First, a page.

Because most people don’t want the government running everything. And efficiency is only part of the situation. Things like how humane or how good of a short & long range plan are just as important if not more important than pricetags to alot of people. For example the private sector ‘wants’ to eliminate environmental policies because they raise prices on goods and services. But in the long run people will pay far more for those things and people are usually morally opposed to making the environment toxic. So the gov. steps in and regulated toxin production.

Nope. What the private sector has built into it are ways of fixing certain kinds of inefficiencies. The private sector does not have any inbuilt remedies for classic market failures such as externalized costs and asymmetric information.

No, but that’s because shoes and computers are pretty typical market-model consumer goods. Other kinds of public needs, such as pollution control, basic scientific research, universal vaccination, and health insurance, are not served as well by the market model.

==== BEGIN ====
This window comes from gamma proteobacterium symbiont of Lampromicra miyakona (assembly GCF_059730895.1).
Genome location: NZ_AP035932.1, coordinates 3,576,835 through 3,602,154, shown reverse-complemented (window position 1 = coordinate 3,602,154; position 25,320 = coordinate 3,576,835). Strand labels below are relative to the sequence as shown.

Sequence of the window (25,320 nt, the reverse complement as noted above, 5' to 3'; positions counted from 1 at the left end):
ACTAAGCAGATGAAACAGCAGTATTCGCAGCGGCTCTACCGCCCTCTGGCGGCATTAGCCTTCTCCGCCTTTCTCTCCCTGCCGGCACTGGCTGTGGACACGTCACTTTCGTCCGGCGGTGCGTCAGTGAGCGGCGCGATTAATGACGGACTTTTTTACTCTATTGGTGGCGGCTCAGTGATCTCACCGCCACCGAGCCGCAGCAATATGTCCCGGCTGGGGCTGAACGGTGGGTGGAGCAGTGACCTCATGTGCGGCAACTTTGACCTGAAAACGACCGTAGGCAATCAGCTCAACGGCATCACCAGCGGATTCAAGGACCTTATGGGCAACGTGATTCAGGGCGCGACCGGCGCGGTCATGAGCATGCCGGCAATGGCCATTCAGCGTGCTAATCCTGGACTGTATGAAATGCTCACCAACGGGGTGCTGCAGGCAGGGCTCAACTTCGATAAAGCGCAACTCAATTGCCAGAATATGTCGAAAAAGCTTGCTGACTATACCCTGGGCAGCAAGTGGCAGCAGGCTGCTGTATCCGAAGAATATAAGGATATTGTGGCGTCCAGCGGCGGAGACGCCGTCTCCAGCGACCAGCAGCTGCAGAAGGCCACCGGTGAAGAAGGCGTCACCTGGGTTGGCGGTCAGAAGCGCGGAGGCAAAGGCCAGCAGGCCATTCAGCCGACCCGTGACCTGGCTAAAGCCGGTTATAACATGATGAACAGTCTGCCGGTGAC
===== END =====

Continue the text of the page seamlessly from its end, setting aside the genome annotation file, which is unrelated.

That’s silly. Nobody here is saying that the government can do everything just as well as the private sector.

The whole point is that there are some human needs that are served very well by commercial markets and should be left to the private sector, while others are less market-compatible and should therefore be handled by government.

I’m not saying the government has no role in business. Of course regulation of things like the environment are nessesary.


Because there are some things that the government is intrinsically not as good at as competitive markets. Nobody denies that (at least, nobody but hardcore socialists and communists, of whom I doubt you’ll find any in this thread.)

The trouble is that you’re trying to oversimplify the comparison between government and markets: you seem to be claiming that government must either be more efficient or less efficient than the market, across the board.